Heart Disease Linked to Vitamin K Deficiency

January 12th, 2018

By Mae Chan

Guest writer for Wake Up World

There is a strong link between poor vitamin K status and cardiovascular mortality, say researchers who warn that around a third of people may be deficient.

Vitamin K is an essential nutrient necessary for responding to injuries — it regulates normal blood clotting. In addition, by assisting the transport of calcium throughout the body, Vitamin K is also helpful for bone health: it may reduce bone loss, and decrease risk of bone fractures. Vitamin K2 is known as a procoagulant and may also be useful for atherosclerosis and heart disease. When brain cells do not have enough energy, they begin to die off, disrupting signals and causing movement impediments.

At-risk groups for deficiency are those subject to decreased production of K2 by normal intestinal microbiota, as seen in broad spectrum antibiotic use. Taking broad-spectrum antibiotics can reduce vitamin K production in the gut by nearly 74% in people compared with those not taking these antibiotics. Diets low in vitamin K also decrease the body’s vitamin K concentration.

What is Vitamin K?

If you’ve read about vitamins A, B, C, D, and E, you might feel like we’ve missed a few vitamins as we jump over to vitamin K. It’s important to know that vitamin K makes a variety of unique contributions to our health, and our knowledge about these contributions has been expanding in new and unexpected ways.

There are three basic types of vitamin K. Their common names are K1, K2, and K3. K1 is required for green plants to conduct the process of photosynthesis. Phylloquinone, also known as phytonadione, (vitamin K1) is found in green leafy vegetables such as lettuce, broccoli and spinach, and makes up about 90% of the vitamin K in a typical Western diet; and menaquinones (vitamins K2), which make up about 10% of Western vitamin K consumption and can be synthesized in the gut by microflora. The K2 form of vitamin K is made from K1 and K3 by bacteria and other microorganisms. It can also be made in the human body through a conversion process involving K1 and K3.

In plant foods, you won’t find much preformed K2, unless those plant foods have been fermented or otherwise transformed by bacteria or other microorganisms. Certain microorganisms can convert K1 into K2.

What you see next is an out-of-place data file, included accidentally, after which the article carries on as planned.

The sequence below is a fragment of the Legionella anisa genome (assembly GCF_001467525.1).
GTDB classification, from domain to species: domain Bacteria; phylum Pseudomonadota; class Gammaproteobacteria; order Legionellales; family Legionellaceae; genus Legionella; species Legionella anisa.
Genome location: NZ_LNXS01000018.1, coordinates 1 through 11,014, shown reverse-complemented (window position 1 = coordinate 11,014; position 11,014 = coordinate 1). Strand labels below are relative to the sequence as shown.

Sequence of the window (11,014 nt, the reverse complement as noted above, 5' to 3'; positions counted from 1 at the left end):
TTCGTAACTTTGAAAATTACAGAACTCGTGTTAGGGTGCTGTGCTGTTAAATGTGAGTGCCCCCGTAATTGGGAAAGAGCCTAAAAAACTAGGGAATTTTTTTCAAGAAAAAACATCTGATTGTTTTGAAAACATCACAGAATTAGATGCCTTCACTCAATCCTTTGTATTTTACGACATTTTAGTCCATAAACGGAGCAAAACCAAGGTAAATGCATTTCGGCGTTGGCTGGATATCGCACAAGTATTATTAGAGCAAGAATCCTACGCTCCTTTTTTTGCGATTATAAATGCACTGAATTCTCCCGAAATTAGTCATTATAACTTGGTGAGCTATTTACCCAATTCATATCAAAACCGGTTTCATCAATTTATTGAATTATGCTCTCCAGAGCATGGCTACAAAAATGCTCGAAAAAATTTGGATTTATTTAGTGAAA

Menaquinones (MK-n: with the n determined by the number of prenyl side chains) can also be found in the diet; MK-4 can be found in animal meat, MK-7, MK-8, and MK-9 are found in fermented food products like cheese, and natto is a rich source of MK-7.

Vitamin K is an essential nutrient necessary for responding to injuries — it regulates normal blood clotting. In addition, by assisting the transport of calcium throughout the body, Vitamin K is also helpful for bone health: it may reduce bone loss, and decrease risk of bone fractures. Vitamin K2 is known as a procoagulant and may also be useful for atherosclerosis and heart disease.

Functional Vitamin K Insufficiency

Data from the prospective general population-based Prevention of Renal and Vascular End-Stage Disease (PREVEND) study identified that functional vitamin K insufficiency was present in almost one in three of subjects.

Insufficiency rates were even higher (around 50%) in the elderly and subjects with other conditions like high blood pressure, type-2 diabetes, chronic kidney disease (CKD), and cardiovascular disease (CVD), found the research team from Groningen University.

Writing in Nutrients, the researchers established J-shaped risk curves linking the vitamin K biomarker (blood levels of desphospho-uncarboxylated Matrix Gla Protein (dp-ucMGP)) to all-cause and cardiovascular mortality. Risks for the respective outcomes started to rise substantially at 414 picomoles/ litre (pmol/l) and 557 pmol/l.

“We demonstrated that the prevalence of functional vitamin K insufficiency, as derived from plasma dp-ucMGP, was ~30% in the total study population,” wrote first author Dr. Ineke Riphagen